Honor is one of those words that has an elusive meaning in modern society.
The image of men in large hats and swords from centuries past is what keeps circling in my mind. Phrases like “upon my honor” are saddled up with movie scenes akin to The Princess Bride.
An over-theatrical relic.
Is the idea of honor an entombed ideal from the past; like King Author’s round table where “right is might”?
I know honor is a big part of those who serve in the military. However, I am not from a military family, and so it still feels removed in the realm of soldier-like ideals.
To do something or to conduct yourself with honor indicates a higher calling or status. Now, that is something I can put my mind around. Both the Old and New Testament speak of a new covenant position the children of God have obtained.
That is another dusty relic of a word.
The covenant God instituted with Abraham, thousands of years before Christ is the single act that established the world’s three major religions:
Judaism, Christianity, Islam.
New Testament believers find phenomenal hope that Jesus Christ, being both high God and lowly man, perfectly cemented covenant with God for anyone:
In Christ’s family there can be no division into Jew and non-Jew, slave and free, male and female. Among us you are all equal. That is, we are all in a common relationship with Jesus Christ. Also, since you are Christ’s family, then you are Abraham’s famous “descendant,” heirs according to the covenant promises.
“Everyone being equal” is an automatic, “well yeah of course”, for 21st-Century Westerners. But spend some time studying world history and you will soon discover how radical this idea is. Of course, there has always been and always will be class distinctions, and racism in society.
I keep thinking about how for the first three hundred years after the advent of Christianity it was know in the ancient world as the religion of “women and slaves”.
The convicting image of Matthew 25 where Jesus, describing when He judges His own followers, that He will divide us to the left or right depending on how we treated the least, has found permanent residence in my conscious for the last three years.
Jesus was obscure and mistreated.
The first century church was obscure and mistreated.
Right now millions of Middle Eastern people, many of them Christians, but not all, are homeless, wandered, languishing in over crowded refugee camps, or teeming into Europe with nothing but a faint hope of peace in a foreign land.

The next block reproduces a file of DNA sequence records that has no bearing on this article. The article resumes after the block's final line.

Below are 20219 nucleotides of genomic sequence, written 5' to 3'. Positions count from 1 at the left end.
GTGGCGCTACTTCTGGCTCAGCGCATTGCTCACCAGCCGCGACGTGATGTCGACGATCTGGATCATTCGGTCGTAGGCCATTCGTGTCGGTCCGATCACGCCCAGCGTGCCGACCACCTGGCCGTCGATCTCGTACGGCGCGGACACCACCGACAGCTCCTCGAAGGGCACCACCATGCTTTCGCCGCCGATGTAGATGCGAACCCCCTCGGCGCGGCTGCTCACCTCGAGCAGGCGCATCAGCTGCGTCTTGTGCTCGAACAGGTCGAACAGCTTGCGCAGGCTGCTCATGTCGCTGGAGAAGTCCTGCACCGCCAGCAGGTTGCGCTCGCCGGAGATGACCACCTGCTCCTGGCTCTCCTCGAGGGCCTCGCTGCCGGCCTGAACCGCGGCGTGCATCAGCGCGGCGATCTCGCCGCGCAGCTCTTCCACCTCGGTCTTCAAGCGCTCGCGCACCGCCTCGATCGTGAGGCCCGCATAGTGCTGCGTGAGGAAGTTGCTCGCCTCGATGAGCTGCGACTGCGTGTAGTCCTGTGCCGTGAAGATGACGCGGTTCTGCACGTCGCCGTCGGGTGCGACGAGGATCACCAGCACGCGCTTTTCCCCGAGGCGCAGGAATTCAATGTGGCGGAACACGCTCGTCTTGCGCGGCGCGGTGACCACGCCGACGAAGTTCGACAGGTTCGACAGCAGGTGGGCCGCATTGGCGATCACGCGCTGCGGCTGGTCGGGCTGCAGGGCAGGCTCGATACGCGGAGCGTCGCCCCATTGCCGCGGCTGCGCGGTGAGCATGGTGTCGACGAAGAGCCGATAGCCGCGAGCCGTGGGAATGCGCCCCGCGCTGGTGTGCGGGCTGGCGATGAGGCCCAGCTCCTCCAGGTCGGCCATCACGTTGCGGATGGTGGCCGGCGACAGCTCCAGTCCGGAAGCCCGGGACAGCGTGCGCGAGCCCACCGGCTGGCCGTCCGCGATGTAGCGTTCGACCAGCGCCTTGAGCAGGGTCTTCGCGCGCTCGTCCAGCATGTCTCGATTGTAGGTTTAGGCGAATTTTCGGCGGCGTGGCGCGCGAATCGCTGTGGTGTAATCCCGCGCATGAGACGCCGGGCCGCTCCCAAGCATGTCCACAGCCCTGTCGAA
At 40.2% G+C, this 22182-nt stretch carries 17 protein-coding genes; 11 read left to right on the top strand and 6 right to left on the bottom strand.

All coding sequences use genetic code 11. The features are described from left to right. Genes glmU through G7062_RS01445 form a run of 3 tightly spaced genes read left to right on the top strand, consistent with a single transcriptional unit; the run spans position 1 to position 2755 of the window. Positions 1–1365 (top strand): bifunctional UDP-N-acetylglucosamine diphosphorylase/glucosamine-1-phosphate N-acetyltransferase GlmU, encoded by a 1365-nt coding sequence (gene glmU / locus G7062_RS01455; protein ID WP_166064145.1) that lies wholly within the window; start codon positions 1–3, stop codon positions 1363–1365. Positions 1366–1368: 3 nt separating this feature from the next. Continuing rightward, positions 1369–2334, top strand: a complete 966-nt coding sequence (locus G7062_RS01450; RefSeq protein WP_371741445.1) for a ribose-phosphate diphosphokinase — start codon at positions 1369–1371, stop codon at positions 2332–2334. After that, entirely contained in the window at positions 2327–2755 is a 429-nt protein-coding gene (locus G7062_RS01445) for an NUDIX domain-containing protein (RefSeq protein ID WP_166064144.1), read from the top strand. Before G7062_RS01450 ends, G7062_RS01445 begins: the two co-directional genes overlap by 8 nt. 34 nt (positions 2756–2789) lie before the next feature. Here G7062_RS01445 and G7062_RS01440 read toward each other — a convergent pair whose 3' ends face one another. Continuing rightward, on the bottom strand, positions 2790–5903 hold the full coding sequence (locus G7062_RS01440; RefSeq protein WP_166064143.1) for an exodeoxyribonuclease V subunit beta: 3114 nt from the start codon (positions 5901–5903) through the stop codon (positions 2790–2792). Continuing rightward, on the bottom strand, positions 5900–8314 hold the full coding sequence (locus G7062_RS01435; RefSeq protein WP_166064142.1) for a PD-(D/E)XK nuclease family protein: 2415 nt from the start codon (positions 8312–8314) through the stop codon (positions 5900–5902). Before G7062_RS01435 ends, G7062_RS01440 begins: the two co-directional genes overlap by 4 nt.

The Son of God gave those with no position in society, with no hope of social upward mobility, honor. He honored them with being able to connect and have fellowship with God, in Spirit. When this life we live in the flesh, full of trouble and woe ends, we have eternal hope of seeing God face to face and heaven bliss forever.
My life is so very, very comfortable, perfectly acclimated to suit my earthly needs and wants that this gift Christ gave us seems, rather like my image of men in swords and large hats, a little bit like theatrical rhetoric. Even as I believe it.
So what is a modern, comfortable American to do with this honor?
Feel guilty and start volunteering three days a week?
Start writing checks to non-profits every time we see an image that makes us sad?
For our family, we started to praise God much more for what we had in the material. This opened up the eyes of our heart to see the honor we have in Christ as children of God. This produced one important thing:
Once one becomes aware of how much he or she has been given, the supernatural by-product is a desire to raise someone else up. None of this happens without prayer. The honor of prayer is having access to the very throne of God. We seek it first for our own needs. Seek it regularly, and you will find yourself seeking it for others because you become hyper aware of much you have in Christ already.
Your life will slowly, like a tree that goes from bud to blossom to fruit, start to produce visible fruit that will help sustain mankind in the now, and be rewarded in the future in Heaven.
Then prayer becomes an honor.
31 days of writing challenge.
Daily prompts given by the gang over at Five Minute Friday.